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Variability in Zucker diabetic fatty rats: differences in disease progression in hyperglycemic and normoglycemic animals

Authors Wang X, DuBois DC, Sukumaran S, Ayyar V, Jusko WJ, Almon R

Received 24 June 2014

Accepted for publication 23 July 2014

Published 11 November 2014 Volume 2014:7 Pages 531—541

DOI https://doi.org/10.2147/DMSO.S69891

Checked for plagiarism Yes

Review by Single-blind

Peer reviewer comments 5

Editor who approved publication: Professor Ming-Hui Zou


Xi Wang,1 Debra C DuBois,1,2 Siddharth Sukumaran,2 Vivaswath Ayyar,1 William J Jusko,2,3 Richard R Almon1–3

1Department of Biological Sciences, 2Department of Pharmaceutical Sciences, State University of New York at Buffalo, Buffalo, NY, USA; 3New York State Center of Excellence in Bioinformatics and Life Sciences, Buffalo, NY, USA

Abstract: Both obesity and chronic inflammation are often associated with insulin resistance and type 2 diabetes. The Zucker diabetic fatty (ZDF) rat (fa/fa) is an obese animal model frequently used in type 2 diabetes research. The current study determines whether chronic administration (from 5 weeks of age through 24 weeks of age) of salsalate, a salicylate with anti-inflammatory properties, would be effective in mitigating diabetes disease progression in ZDF rats. Although a trend existed for lower blood glucose in the salsalate-treated group, significant differences were obscured by high animal-level variability. However, even in the non-drug-treated group, not all ZDF rats became diabetic as expected. Therefore, animals were parsed into two groups, regardless of drug treatment: normoglycemic ZDF rats, which maintained blood glucose profiles identical to nondiabetic Zucker lean rats (ZLRs), and hyperglycemic ZDF rats, which exhibited progressive elevation in blood glucose. To ascertain the differences between ZDF rats that became hyperglycemic and those that did not, relevant physiological indices and expression levels of adiponectin, tumor necrosis factor-α, interleukin-6, and glucocorticoid-induced leucine zipper messenger RNAs in adipose tissue were measured at sacrifice. Plasma C-reactive protein concentrations and expression levels of cytokine and glucocorticoid-induced leucine zipper messenger RNAs suggested more prevalent chronic inflammation in hyperglycemic animals. Early elevation of the insulin-sensitizing adipokine, adiponectin, was present in both ZDF groups, with the rate of its age-related decline faster in hyperglycemic animals. The most marked difference between the two groups of ZDF animals was in insulin output. Although the two ZDF populations had very similar elevated plasma insulin concentrations for the first 10 weeks, after that time, plasma insulin decreased markedly in the animals that became hyperglycemic, whereas it remained high in the normoglycemic ZDF rats. Thus, hyperglycemic ZDF animals exhibit both insulin resistance and progressive beta cell failure, whereas normoglycemic ZDF rats exhibit a lesser degree of insulin resistance that does not progress to beta cell failure. In these respects, the normoglycemic ZDF rats appear to revert back to a phenotype that strongly resembles that of nondiabetic Zucker fatty rats from which they were derived.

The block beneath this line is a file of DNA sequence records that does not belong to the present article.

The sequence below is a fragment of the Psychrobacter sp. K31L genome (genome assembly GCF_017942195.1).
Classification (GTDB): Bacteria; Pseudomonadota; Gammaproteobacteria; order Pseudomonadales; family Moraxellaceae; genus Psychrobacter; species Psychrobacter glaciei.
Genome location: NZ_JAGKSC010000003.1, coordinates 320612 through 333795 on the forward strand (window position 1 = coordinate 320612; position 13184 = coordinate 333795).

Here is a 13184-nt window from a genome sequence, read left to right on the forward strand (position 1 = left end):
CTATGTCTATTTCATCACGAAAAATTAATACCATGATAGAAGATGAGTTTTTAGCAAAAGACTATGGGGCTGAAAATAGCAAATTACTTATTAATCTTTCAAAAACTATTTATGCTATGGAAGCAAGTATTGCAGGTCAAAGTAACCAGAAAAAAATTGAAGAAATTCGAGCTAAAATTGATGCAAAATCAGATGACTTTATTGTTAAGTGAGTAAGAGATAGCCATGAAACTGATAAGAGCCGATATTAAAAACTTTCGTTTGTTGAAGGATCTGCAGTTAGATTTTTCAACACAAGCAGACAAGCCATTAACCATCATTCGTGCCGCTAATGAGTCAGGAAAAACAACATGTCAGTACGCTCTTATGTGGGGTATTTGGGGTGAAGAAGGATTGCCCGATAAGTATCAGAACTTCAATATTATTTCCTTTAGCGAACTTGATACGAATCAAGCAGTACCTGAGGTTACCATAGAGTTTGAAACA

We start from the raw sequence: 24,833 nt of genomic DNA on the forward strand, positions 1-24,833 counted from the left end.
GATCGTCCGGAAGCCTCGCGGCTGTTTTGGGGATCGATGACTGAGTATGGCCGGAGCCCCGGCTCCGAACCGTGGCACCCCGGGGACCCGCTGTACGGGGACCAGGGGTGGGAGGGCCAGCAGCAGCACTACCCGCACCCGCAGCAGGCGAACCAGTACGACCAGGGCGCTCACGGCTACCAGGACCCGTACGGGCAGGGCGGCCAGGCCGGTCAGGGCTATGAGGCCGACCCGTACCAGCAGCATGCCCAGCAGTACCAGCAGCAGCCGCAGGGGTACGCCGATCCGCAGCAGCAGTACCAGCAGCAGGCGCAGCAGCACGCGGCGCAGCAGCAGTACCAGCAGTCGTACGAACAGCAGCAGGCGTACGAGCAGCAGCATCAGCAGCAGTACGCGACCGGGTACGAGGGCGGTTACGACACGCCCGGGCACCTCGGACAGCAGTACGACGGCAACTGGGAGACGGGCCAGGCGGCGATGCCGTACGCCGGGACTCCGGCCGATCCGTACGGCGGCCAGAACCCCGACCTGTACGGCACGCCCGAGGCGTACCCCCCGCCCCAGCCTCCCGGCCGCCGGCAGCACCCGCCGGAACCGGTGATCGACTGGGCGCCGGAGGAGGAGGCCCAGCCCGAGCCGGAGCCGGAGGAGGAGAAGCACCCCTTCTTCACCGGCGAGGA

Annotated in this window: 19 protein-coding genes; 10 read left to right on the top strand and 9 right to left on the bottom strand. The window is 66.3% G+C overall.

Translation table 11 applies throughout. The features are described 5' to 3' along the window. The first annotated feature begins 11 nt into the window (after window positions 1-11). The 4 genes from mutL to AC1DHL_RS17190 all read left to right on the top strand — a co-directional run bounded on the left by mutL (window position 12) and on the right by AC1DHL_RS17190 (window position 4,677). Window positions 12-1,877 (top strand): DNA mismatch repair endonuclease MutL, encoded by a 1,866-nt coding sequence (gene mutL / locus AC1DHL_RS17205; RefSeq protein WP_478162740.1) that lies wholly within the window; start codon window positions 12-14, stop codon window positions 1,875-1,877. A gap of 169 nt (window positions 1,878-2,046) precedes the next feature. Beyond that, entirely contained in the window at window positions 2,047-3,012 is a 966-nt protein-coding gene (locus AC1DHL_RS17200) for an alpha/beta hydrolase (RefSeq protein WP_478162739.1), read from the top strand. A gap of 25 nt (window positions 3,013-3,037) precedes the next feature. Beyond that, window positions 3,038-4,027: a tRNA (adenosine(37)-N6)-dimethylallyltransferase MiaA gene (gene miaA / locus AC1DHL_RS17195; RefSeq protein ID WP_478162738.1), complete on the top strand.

Keywords: type 2 diabetes, ZDF rats, animal models

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